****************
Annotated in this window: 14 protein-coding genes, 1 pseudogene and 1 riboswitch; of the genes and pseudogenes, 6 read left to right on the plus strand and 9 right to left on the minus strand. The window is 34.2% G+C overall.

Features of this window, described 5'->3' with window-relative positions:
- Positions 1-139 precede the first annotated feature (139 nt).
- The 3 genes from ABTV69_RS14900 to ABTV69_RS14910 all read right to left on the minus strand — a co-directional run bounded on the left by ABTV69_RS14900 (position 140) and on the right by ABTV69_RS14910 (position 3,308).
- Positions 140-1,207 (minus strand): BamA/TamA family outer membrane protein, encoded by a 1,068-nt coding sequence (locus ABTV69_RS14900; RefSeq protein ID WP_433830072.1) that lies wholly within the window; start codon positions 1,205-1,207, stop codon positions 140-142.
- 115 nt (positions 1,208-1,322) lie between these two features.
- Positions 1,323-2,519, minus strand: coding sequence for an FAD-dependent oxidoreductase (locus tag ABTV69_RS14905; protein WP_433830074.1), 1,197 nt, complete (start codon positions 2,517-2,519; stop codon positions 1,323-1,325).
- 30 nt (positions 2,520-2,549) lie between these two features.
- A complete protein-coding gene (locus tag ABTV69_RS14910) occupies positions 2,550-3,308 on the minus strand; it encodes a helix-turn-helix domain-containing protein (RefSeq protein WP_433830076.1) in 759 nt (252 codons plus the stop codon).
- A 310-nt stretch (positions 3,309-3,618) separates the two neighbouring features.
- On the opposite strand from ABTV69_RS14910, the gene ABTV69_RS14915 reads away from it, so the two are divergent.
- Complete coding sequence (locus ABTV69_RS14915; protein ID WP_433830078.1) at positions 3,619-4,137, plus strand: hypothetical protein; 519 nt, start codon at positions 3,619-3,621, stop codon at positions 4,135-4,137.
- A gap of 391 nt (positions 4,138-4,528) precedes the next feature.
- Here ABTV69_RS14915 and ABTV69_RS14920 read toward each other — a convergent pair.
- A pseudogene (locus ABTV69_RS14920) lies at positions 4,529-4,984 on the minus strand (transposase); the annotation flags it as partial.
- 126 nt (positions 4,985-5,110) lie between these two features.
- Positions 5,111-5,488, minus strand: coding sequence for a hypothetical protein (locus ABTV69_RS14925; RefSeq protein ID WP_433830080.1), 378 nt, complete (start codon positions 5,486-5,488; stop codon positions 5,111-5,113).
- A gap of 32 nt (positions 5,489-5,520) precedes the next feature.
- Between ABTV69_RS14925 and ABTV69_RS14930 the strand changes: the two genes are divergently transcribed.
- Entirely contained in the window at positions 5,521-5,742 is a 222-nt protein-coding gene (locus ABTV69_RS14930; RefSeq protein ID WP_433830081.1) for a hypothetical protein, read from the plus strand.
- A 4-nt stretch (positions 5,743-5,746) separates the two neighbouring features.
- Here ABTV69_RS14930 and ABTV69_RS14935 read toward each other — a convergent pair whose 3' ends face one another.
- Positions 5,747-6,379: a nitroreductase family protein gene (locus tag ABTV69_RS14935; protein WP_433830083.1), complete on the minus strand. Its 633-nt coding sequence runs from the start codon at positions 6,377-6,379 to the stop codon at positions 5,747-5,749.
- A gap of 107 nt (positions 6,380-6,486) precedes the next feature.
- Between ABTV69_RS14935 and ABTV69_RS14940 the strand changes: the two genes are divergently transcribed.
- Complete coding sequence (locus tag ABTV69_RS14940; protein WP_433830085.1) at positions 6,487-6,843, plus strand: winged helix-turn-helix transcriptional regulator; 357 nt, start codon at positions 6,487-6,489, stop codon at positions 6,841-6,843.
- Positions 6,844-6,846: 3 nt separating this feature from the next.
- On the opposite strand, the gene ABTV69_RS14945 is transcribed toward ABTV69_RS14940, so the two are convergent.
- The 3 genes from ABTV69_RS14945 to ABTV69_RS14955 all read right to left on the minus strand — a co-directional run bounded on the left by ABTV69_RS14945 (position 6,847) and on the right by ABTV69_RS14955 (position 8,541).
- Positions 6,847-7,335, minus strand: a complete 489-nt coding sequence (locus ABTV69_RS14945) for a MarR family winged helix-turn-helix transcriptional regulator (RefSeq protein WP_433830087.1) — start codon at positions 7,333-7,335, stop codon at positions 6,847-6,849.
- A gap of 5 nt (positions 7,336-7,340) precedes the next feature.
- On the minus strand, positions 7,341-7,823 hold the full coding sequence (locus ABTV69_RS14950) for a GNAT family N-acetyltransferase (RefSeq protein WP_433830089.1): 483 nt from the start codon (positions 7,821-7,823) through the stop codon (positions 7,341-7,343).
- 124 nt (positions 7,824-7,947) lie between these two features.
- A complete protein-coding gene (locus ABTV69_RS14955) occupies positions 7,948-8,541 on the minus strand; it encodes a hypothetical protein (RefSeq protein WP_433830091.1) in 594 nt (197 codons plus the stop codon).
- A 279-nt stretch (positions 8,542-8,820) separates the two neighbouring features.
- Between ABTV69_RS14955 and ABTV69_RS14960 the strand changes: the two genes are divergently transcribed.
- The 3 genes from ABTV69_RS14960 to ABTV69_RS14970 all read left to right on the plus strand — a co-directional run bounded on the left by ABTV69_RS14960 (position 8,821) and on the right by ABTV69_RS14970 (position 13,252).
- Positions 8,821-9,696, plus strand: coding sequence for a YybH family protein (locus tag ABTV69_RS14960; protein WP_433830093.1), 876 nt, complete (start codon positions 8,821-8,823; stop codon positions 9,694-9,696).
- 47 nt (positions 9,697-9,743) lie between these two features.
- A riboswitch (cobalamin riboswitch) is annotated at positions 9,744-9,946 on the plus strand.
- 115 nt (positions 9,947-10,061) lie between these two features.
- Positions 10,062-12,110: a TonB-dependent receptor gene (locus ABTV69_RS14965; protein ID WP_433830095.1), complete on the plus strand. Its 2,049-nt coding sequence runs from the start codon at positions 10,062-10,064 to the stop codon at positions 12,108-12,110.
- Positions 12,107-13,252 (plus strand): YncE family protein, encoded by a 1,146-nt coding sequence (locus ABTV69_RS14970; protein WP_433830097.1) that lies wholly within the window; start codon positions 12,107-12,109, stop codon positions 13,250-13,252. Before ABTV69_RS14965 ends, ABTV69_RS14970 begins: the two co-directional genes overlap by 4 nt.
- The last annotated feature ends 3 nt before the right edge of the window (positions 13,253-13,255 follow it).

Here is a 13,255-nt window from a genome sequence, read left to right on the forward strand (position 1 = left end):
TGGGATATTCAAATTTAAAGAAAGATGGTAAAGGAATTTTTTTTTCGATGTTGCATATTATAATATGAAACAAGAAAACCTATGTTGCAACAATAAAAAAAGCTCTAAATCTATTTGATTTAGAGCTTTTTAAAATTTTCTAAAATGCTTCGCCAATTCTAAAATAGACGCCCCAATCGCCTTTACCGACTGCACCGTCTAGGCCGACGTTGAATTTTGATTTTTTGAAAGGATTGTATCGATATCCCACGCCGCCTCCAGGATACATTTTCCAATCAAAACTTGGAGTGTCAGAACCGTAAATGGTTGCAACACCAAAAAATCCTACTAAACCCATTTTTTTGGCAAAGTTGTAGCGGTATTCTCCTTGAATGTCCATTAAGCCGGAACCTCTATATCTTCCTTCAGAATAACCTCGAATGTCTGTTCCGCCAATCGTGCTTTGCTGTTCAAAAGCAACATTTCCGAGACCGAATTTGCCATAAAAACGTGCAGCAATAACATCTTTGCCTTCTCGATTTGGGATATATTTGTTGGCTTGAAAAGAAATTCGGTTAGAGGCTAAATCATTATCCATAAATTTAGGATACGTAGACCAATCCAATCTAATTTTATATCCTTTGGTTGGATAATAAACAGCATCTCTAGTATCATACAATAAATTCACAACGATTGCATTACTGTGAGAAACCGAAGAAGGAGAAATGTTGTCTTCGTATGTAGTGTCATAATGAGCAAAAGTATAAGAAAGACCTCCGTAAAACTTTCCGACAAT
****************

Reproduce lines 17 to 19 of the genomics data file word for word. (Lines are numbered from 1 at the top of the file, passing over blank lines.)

- Positions 5,111-5,488, minus strand: coding sequence for a hypothetical protein (locus ABTV69_RS14925; RefSeq protein ID WP_433830080.1), 378 nt, complete (start codon positions 5,486-5,488; stop codon positions 5,111-5,113).
- A gap of 32 nt (positions 5,489-5,520) precedes the next feature.
- Between ABTV69_RS14925 and ABTV69_RS14930 the strand changes: the two genes are divergently transcribed.